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This album took two years to go from its conception phase all the way into completion, and started out of a spontaneous idea of building an entire concept album around the characters of a cartoon. In this case, it's the british cartoon Little Robots, and the eleven main characters are represented in the ten tracks of this album — sometimes in quite direct, others in very oblique ways. The album doesn't alienate those who aren't familiar with the show, though. The characters served as a starting point for these tracks, but they follow their own, independent ways, and all listeners are invited to create their own meanings for them. The songs are fairly varied, going from electronica to samba, including waltz, a piano prelude, elements of atonality, reggae and marching bands. The album is entirely instrumental, without a single word or vocal, and the moods and atmospheres are fully open to the listener's interpretation.
I wrote and recorded the whole album on my computer, with sampled and synthesized instruments and other sound generation and deformation effects. The album forms a continuous stream of sound, which loops from the ending right back into the beginning. This is an idea derived from its concept, meant not to give any of the songs any kind of special importance, and in theory, the album has no beginning and no end. With the aid of digital technology, you can put the album playing on a loop, and select its starting and ending points according to your own preference. Yet, the song order given here suggests the optimal selection of tracks to be placed on the two sides of an LP or a cassete, or to be simply burned on a CD.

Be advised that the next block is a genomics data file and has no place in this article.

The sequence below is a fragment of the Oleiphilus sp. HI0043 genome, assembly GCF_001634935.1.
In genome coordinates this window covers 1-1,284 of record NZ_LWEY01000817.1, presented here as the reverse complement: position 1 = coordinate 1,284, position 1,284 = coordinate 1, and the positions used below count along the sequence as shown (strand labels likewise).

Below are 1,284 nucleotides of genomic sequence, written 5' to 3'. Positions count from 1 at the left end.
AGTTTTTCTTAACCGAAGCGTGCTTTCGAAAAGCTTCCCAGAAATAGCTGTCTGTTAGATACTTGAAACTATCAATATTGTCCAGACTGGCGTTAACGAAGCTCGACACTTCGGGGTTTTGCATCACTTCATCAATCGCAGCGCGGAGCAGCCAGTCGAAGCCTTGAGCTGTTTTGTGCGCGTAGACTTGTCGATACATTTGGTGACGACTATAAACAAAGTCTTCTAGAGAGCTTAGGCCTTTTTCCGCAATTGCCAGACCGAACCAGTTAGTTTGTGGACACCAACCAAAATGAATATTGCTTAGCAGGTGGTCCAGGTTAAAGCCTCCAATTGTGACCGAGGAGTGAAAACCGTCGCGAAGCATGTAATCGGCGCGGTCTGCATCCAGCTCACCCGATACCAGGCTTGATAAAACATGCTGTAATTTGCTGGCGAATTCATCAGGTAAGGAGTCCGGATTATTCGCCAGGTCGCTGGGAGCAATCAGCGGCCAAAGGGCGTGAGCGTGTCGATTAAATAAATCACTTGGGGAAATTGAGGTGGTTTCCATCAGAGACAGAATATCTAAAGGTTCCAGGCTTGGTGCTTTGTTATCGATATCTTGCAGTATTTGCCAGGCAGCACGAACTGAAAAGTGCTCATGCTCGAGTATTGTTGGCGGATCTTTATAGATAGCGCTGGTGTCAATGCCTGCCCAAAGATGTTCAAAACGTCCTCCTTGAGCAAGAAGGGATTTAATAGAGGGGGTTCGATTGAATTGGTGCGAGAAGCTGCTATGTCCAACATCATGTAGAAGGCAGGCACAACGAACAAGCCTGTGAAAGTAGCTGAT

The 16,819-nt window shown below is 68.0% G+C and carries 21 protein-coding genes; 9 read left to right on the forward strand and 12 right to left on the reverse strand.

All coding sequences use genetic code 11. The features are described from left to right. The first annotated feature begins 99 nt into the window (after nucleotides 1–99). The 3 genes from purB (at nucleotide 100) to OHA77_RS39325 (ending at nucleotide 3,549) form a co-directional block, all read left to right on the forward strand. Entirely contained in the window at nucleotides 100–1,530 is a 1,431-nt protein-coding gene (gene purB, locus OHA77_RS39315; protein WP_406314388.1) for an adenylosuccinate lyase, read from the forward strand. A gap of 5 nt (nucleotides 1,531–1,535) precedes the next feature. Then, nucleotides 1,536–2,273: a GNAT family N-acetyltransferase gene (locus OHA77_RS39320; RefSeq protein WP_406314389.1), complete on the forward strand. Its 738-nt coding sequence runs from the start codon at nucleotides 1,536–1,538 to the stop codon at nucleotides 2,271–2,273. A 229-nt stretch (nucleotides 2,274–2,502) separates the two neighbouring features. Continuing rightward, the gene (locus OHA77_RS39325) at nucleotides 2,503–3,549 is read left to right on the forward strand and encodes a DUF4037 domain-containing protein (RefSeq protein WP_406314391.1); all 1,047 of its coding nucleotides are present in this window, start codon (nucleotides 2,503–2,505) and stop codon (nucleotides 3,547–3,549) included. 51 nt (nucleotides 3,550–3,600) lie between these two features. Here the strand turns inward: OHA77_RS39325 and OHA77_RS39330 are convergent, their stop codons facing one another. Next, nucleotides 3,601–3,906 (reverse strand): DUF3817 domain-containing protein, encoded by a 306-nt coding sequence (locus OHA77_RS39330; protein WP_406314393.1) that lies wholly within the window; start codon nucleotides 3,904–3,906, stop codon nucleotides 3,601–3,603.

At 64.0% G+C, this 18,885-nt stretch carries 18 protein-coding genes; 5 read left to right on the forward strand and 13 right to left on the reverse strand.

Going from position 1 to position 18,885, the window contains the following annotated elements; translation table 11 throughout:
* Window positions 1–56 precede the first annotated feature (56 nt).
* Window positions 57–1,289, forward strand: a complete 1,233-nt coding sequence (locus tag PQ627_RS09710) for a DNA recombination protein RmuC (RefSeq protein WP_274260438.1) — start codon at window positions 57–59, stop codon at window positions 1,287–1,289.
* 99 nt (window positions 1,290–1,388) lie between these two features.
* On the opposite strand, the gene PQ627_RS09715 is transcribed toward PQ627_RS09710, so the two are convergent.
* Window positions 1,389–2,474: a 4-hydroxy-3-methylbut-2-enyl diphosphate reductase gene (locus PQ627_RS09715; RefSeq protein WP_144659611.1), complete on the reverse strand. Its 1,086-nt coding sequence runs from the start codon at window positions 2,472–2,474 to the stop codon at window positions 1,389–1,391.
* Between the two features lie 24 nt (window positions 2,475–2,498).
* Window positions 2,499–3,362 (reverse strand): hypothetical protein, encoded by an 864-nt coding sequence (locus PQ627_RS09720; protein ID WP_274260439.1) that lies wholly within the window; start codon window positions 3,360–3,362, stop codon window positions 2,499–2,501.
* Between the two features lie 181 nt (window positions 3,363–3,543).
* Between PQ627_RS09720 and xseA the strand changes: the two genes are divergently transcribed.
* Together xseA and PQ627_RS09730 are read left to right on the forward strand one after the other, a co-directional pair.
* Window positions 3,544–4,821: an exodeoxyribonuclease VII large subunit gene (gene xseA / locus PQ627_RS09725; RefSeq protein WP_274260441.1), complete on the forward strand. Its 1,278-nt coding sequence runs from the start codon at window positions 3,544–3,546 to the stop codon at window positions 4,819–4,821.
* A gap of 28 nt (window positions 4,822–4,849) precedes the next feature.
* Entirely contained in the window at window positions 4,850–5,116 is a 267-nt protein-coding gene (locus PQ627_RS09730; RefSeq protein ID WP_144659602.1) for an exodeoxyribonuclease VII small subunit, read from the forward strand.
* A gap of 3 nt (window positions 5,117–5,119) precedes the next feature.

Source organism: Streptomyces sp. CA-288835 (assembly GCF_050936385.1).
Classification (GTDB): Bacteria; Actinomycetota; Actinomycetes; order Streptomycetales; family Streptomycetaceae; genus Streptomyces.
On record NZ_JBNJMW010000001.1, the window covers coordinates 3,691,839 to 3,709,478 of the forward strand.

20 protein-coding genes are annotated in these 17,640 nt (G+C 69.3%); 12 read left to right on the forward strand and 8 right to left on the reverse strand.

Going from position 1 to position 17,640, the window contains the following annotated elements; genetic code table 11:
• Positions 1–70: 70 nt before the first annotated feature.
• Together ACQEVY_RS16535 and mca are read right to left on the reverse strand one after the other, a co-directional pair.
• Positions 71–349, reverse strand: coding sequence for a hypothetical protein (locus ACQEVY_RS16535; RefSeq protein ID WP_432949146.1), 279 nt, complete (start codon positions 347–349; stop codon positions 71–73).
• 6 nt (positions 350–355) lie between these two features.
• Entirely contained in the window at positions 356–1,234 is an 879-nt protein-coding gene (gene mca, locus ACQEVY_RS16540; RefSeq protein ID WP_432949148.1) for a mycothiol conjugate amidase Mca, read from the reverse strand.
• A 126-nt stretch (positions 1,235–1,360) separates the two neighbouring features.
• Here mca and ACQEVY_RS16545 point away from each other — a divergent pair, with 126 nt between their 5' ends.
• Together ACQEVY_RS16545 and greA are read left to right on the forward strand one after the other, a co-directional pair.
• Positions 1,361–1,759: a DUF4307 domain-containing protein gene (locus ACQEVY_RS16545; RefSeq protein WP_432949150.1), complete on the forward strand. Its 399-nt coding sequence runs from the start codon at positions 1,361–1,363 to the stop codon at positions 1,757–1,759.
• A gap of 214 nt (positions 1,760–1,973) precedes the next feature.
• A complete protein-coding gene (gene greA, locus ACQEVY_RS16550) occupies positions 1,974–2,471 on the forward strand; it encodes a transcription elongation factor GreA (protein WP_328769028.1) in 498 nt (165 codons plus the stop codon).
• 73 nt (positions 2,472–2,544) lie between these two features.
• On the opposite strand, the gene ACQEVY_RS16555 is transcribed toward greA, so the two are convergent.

Until 2013, these files were hosted by Graham Dawson, owner and administrator of the Groening Fanworks Central, who also drew the album's mascot, shown above — for those things I'll be forever grateful. All visitors are encouraged to download, listen and distribute the music freely, as long as no commercial use of the songs is made without my previous consent. Remixes and samples are also encouraged, as long as proper credit is given. The cover drawing belongs to Graham Dawson, and any use which isn't personal and domestic shouldn't be done without his authorisation. The listeners are also encouraged to take the album as simple, pure entertainment, which is what it was meant to be.